Legalising assisted dying for disabled people will send the message to those who are disabled that their life does not have the same value as others. Since it was already legal in New Zealand to refuse medical treatment, those being kept alive by medication may be eligible for assisted dying if they stop treatment. As Dr John Fox, who suffers from spastic hemiplegia, said, “Don’t tempt us to end our lives.” (5) People with disabilities may feel burdensome on their loved ones, they may not want to endure more pain, and they may feel that their life does not have much of a purpose because they are not able to do some things. However, their lives have just as much value as anyone else’s. If a person was to prematurely end their life, we would never know what the impact of their life might have been or if their circumstances might have changed for the better. Another thing to consider is, legalising assisted dying for disabled people may also create a system where the choice to die may not be a choice at all, because access to adequate care may not be as easily available as the option for assisted dying.
Legalising assisted dying sends the message to our society that sometimes the best thing to do is to give up, which could be deadly for those already struggling with their mental health. New Zealand already has the highest youth suicide rate in the world, and legalising assisted dying will only increase this number of lives lost. A significant shift in our cultural thinking is possible when a list of reasons to die are laid out in the law thus validating the decision someone may make to commit suicide. It sends mixed messages on suicide and undermines the work of suicide prevention. People suffering from mental health and depression may become more likely to commit suicide because of this confusing messaging.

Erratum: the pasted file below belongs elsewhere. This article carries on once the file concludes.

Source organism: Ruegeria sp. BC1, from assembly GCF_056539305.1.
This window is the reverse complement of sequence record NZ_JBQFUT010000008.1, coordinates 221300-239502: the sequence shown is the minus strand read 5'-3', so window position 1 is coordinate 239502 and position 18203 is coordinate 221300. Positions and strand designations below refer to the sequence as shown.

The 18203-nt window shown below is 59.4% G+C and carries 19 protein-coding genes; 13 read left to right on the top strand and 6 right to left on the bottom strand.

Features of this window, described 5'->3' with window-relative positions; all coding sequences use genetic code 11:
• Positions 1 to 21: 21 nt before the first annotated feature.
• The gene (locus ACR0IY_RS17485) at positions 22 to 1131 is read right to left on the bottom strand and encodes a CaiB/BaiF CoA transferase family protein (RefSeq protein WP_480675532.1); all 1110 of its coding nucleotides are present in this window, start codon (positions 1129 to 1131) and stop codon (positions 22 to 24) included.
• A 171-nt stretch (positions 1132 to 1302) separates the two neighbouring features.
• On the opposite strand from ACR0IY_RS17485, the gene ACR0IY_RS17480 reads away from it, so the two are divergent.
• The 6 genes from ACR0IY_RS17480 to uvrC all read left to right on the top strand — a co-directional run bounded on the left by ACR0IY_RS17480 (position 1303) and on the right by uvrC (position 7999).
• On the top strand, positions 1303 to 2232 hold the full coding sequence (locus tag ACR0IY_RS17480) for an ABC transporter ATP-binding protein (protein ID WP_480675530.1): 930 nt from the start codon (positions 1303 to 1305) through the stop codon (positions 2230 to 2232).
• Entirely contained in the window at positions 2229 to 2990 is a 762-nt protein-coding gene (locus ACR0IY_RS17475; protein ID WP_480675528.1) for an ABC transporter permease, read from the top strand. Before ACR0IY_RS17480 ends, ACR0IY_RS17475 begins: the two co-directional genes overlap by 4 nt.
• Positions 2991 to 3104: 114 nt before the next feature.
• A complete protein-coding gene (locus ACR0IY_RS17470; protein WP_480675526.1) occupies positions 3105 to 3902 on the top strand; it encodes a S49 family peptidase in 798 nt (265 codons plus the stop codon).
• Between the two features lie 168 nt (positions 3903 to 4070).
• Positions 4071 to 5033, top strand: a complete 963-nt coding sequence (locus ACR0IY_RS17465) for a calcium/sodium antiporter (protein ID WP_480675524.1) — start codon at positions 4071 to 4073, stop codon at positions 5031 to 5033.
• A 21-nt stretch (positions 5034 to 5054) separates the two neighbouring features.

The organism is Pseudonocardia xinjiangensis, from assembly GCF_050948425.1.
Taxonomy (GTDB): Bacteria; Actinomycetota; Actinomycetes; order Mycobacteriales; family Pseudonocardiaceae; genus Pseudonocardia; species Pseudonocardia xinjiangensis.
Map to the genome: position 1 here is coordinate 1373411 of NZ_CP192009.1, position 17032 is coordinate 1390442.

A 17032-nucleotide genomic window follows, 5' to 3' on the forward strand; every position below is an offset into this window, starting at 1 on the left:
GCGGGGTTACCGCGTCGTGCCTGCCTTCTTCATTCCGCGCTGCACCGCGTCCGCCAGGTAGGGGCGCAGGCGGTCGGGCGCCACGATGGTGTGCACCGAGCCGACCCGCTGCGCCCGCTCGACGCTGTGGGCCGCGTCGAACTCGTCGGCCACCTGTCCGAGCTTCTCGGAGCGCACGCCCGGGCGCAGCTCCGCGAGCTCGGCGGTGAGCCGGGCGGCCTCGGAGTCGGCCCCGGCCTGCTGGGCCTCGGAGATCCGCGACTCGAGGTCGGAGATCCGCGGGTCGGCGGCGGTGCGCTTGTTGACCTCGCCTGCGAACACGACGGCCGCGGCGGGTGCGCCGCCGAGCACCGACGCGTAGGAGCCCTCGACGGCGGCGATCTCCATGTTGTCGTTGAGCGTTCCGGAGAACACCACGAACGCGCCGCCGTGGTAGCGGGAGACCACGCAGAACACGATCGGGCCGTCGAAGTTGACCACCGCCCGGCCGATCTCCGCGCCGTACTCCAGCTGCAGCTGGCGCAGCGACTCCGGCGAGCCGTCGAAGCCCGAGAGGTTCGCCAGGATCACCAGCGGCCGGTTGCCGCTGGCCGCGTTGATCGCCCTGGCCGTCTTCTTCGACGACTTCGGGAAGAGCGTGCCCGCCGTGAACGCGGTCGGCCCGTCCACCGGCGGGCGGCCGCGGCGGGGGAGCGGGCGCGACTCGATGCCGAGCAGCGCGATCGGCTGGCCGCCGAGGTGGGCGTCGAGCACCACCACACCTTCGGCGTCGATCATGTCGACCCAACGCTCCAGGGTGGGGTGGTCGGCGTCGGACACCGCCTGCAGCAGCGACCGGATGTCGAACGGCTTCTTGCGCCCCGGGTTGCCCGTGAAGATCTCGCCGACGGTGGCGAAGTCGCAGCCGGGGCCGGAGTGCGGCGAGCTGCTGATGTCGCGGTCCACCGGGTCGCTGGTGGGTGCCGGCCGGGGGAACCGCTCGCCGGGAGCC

If we don’t continue to speak up on the potential consequences of this legislation, it’s highly likely that the eligibility criteria for assisted suicide will widen as it has overseas. Our culture may end up accepting assisted dying as a viable option for ending one’s life—potentially for any reason, at any age, and in any circumstances. We have to ask ourselves: is this really the future we want, where life is no longer sacred and worth defending? If we really want to lay the groundwork for a society where all life is valued, it starts in the womb and continues to the end of life itself. Let’s not relent on speaking up and defending life.